Drawing & Painting blog


I’m such a big believer in introducing children to as many varied types of art as possible, because we tend to lose our confidence as soon as we start to shut down our ideas about what art can and should be. Kids can start to lose their confidence really early on if they think they aren’t ‘good at drawing’!  Exposing them to a wide range of artistic styles and media can show them that there are so many valid ways to express themselves creatively.

Picture credit: #Metkids Metropolitan Museum of Art, NY

Just like adults some children will be better at drawing from observation, some will draw imaginatively, and others will just have a great sense of colour and pattern and will enjoy playing with design. A child who likes cutting and sticking could be inspired by Henri Matisse’s paper cuts. One who likes geometry and patterns might enjoy Bridget Riley’s Op Art, or Damien Hursts’ famous Spot Paintings. Artists like Juan Miro and Paul Klee can also demonstrate that doodling can create fantastic art!

Taking children to museums and art galleries is great if you are lucky enough to live near to any, and particularly to those that create child-friendly exhibits. However there are also lots of other (free) ways to get them enjoying art. During the Covid-19 lockdown I also discovered some really great online resources for kids and here are two of the best: one from the UK’s Tate Gallery and the other from the Met Museum in New York.


Tate Kids is a subsection of the Tate gallery’s website which is entirely aimed at children. It’s divided into three sections: ‘Make’ which contains ideas for all sort of art to create, ‘Games & Quizzes’ which is very interactive, and ‘Explore’ which curates a selection of the museum’s artefacts.

Tate Kids

Picture credit: Tate kids Tate Museum

The site is full of really high quality content. There are some nice videos, such as a tour around the Tate by children’s author Jacqueline Wilson encouraging children to use the artworks to spark off stories and ideas, or a film about contemporary British artist Steve McQueen and his ‘Year 3’ artwork involving primary school children from all over London.

Tate Kids gallery

Picture credit: Tate kids Tate Museum

There’s also an online drawing app which children can use to create a work of art and then upload it to a ‘Kids Gallery’ where some of them are chosen to be displayed. It’s full of drawings from hundreds of kids all around the world.

Tate Kids Art & Technology page

Picture credit: Tate kids Tate Museum

The ‘Make’ page contains projects based on drawing, painting, collage and craft. There are also sculpture or technology-inspired projects, images to print out and colour in, and performance ideas. All the projects are inspired by artworks in the Tate museums’ collections and vary in their degree of simplicity and in the age group they target. However they all aim to introduce kids to works of art and to get them to explore them in a creative way.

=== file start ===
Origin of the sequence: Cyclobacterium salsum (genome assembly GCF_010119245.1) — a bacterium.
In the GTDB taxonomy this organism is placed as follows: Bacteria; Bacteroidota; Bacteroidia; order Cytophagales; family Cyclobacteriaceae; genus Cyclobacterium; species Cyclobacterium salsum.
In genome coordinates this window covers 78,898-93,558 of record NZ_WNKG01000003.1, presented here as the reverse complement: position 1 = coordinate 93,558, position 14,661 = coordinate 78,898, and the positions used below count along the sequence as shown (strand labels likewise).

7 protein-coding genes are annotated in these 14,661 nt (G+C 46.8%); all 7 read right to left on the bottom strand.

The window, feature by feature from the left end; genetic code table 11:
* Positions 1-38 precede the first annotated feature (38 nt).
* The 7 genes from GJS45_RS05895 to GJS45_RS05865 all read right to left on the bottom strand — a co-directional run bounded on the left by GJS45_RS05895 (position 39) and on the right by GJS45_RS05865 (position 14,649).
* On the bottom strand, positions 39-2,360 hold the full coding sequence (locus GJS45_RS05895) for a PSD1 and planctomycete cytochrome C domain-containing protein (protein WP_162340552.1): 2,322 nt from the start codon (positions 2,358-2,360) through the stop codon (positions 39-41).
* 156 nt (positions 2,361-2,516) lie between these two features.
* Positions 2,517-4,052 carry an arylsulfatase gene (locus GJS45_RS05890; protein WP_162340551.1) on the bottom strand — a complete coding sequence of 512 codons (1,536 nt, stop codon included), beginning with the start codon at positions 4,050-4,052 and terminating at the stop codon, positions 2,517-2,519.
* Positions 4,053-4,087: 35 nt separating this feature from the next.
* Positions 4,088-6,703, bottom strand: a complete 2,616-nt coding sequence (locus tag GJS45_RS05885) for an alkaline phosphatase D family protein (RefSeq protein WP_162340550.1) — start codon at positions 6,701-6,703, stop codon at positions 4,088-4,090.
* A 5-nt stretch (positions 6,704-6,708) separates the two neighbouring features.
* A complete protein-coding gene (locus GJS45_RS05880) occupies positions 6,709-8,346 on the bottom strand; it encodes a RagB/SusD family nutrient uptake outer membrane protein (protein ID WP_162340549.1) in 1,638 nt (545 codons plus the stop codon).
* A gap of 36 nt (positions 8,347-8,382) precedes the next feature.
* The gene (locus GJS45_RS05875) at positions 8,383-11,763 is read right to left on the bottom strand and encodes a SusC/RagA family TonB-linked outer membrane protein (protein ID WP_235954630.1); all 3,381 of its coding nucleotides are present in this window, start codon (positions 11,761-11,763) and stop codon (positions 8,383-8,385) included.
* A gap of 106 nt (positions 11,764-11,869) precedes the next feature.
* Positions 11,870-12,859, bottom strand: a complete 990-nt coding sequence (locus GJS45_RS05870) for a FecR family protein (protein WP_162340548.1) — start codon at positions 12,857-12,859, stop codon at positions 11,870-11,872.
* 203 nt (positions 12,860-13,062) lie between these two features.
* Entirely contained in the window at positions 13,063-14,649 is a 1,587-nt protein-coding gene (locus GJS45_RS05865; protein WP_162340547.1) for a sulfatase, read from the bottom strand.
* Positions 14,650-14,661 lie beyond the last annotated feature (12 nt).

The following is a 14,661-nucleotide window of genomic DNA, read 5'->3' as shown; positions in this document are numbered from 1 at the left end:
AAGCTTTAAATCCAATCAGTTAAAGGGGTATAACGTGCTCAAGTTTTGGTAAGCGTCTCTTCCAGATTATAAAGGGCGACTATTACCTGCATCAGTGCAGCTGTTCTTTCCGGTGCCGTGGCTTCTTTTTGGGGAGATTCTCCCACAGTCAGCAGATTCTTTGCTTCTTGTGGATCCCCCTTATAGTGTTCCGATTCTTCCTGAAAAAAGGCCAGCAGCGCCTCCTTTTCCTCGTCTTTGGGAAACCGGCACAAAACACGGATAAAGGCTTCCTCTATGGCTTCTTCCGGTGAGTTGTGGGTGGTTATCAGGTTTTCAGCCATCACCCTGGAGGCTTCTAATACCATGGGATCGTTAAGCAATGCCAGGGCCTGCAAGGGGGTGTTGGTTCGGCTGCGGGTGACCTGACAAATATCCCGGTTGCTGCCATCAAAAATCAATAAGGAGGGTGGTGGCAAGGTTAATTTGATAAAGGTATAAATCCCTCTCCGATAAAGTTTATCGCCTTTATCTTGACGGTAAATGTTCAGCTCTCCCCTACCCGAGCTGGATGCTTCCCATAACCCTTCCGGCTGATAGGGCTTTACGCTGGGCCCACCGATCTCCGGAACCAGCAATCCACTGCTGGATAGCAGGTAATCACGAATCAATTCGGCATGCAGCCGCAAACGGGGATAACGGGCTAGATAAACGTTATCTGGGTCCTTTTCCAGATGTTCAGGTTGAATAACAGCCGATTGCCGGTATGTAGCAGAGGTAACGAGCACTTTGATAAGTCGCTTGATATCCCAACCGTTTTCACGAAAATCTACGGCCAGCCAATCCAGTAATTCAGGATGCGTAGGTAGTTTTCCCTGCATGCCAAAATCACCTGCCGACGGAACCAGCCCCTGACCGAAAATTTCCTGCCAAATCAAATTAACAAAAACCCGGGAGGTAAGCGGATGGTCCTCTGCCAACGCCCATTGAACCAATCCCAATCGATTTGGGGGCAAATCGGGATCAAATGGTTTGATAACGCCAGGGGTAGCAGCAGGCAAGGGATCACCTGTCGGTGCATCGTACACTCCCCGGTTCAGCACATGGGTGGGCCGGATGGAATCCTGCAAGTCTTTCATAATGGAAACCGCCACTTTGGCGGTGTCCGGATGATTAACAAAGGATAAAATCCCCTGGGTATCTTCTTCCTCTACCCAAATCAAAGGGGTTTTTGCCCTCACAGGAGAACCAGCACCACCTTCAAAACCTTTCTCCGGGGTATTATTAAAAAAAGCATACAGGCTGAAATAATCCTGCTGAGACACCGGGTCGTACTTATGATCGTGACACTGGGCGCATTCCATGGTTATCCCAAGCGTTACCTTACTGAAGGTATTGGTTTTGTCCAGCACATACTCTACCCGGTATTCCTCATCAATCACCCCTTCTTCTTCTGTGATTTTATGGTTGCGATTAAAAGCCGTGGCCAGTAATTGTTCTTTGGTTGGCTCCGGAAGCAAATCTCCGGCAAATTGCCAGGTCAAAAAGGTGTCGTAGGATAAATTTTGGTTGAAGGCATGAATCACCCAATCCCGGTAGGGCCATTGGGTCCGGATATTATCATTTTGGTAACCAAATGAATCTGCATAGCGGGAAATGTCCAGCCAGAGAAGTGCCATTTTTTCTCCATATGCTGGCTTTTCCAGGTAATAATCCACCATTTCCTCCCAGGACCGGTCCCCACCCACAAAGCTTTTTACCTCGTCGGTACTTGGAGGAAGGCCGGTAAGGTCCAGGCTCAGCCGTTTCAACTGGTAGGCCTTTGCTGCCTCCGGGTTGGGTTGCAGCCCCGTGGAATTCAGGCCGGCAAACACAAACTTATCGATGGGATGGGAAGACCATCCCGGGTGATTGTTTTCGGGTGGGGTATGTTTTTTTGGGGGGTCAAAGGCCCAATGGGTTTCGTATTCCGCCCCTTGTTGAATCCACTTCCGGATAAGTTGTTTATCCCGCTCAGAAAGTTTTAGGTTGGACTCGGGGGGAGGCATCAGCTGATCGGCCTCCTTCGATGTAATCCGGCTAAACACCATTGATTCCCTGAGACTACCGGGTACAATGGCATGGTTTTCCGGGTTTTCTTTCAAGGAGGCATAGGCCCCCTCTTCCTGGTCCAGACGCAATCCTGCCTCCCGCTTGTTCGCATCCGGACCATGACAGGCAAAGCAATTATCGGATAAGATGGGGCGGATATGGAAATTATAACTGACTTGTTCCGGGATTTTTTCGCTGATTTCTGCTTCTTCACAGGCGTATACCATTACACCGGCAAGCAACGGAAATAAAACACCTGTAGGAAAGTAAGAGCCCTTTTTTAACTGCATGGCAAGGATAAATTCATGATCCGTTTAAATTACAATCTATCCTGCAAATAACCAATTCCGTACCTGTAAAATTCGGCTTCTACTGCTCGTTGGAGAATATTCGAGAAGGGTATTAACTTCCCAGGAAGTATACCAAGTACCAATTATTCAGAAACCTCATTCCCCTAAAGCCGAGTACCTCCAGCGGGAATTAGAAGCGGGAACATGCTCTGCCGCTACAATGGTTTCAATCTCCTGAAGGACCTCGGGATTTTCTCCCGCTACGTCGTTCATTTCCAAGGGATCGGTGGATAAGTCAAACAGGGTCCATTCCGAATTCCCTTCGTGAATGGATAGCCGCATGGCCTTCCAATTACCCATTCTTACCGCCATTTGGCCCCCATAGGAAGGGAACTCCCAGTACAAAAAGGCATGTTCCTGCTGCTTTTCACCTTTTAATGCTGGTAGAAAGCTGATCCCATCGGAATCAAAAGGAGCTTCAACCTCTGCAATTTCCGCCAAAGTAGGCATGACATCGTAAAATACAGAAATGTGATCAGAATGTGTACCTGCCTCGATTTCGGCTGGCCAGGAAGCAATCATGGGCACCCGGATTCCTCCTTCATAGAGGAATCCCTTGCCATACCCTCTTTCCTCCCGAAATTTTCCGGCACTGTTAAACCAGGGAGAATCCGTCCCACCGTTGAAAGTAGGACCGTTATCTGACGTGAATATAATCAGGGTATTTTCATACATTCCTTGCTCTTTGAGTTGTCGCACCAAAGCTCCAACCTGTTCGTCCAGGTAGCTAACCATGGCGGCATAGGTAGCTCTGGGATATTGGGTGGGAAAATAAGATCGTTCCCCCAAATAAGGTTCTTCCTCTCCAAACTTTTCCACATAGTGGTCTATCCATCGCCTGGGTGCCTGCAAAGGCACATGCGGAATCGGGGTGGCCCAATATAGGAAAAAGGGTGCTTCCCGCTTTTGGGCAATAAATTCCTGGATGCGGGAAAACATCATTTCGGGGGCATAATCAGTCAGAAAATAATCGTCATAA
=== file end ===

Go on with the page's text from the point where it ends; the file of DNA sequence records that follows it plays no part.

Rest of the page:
Tate Kids Games and Quizzes page

Picture credit: Tate kids Tate Museum

The ‘Games & Quizzes’ section is also very varied and is full of clever interactive games to get children thinking about artworks in different ways, or be inspired to create their own.

Tate Kids Games and Explore page

Picture credit: Tate kids Tate Museum

Lastly the ‘Explore’ section showcases many of the gallery’s objects by grouping them in different themes based around either subject or style. Clicking on one brings up a small page of information that ask children questions to get them thinking imaginatively and even critically. I like how the choice of artists and artworks isn’t remotely sanitised and covers everyone from the Impressionists to the Guerrilla Girls.


Part of NY’s Metropolitan Museum of Art website, #MetKids is also an excellent resource that is like a completely separate website for children. Like Tate Kids, its content is written by museum curators and is really good.

Picture credit: #Metkids Metropolitan Museum of Art, NY

This site is also divided into three categories. The first is a vast picture map of the museum and all its exhibits, that goes on and on if you keep scrolling upwards or side to side. Kids can click on the little coloured dots to bring up information about the exhibit.

MetKids Map

Picture credit: #Metkids Metropolitan Museum of Art, NY

You could locate an item for them and then challenge them to find it! If you were actually able to visit the museum it would also be a good way to get them interested in advance and to locate items they’d like to see.

MetKids Time Machine

Picture credit: #Metkids Metropolitan Museum of Art, NY

The next section is called ‘Time Machine’. On this page you can select a time period, geographic region or theme.

MetKids Magic and Mystery

Picture credit: #Metkids Metropolitan Museum of Art, NY

Pressing the interactive button takes you to a curated list of items from the museum’s collection.

MetKids Exhibit details

Picture credit: #Metkids Metropolitan Museum of Art, NY

Clicking on an item then zooms you back to the picture map and locates it, and brings up a child-friendly description, audio and other resources

MetKids Videos

Picture credit: #Metkids Metropolitan Museum of Art, NY

The last category is a page full of videos which include lots of easy and well-designed art projects. There are also films of children interviewing museum curators on many different topics, asking challenging questions (for example ‘Can a painting tell more than one story?’) and learning about conservation. 










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